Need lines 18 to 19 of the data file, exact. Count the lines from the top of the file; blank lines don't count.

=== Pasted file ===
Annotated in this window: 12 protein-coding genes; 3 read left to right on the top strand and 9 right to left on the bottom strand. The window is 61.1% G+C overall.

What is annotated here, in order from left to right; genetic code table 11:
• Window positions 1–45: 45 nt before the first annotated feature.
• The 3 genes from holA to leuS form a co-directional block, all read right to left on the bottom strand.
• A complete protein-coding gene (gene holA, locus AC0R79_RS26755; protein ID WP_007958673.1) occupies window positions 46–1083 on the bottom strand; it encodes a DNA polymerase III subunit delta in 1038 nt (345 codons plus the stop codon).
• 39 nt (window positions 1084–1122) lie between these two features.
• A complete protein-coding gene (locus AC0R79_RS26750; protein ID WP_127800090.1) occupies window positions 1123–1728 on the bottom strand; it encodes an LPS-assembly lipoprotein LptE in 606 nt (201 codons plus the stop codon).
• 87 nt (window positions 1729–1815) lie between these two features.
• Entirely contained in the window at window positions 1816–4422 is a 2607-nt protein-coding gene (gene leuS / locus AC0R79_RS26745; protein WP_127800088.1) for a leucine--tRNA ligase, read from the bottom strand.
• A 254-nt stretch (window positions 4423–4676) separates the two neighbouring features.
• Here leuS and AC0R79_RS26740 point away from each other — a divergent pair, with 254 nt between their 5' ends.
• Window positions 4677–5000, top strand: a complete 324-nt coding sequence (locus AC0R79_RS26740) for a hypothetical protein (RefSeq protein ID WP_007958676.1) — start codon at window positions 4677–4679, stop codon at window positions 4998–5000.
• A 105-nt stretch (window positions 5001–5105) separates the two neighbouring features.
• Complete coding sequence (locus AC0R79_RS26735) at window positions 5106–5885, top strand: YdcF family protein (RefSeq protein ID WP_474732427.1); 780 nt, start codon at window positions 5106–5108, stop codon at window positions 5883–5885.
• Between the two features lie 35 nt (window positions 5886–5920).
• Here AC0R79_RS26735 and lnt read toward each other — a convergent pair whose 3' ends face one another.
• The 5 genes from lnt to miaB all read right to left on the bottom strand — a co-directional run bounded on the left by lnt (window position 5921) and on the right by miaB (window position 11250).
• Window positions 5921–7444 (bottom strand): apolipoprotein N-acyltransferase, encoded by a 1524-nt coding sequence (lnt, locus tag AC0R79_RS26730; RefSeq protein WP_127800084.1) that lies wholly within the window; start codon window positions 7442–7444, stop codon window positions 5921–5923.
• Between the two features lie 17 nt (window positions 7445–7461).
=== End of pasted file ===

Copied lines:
• Window positions 5921–7444 (bottom strand): apolipoprotein N-acyltransferase, encoded by a 1524-nt coding sequence (lnt, locus tag AC0R79_RS26730; RefSeq protein WP_127800084.1) that lies wholly within the window; start codon window positions 7442–7444, stop codon window positions 5921–5923.
• Between the two features lie 17 nt (window positions 7445–7461).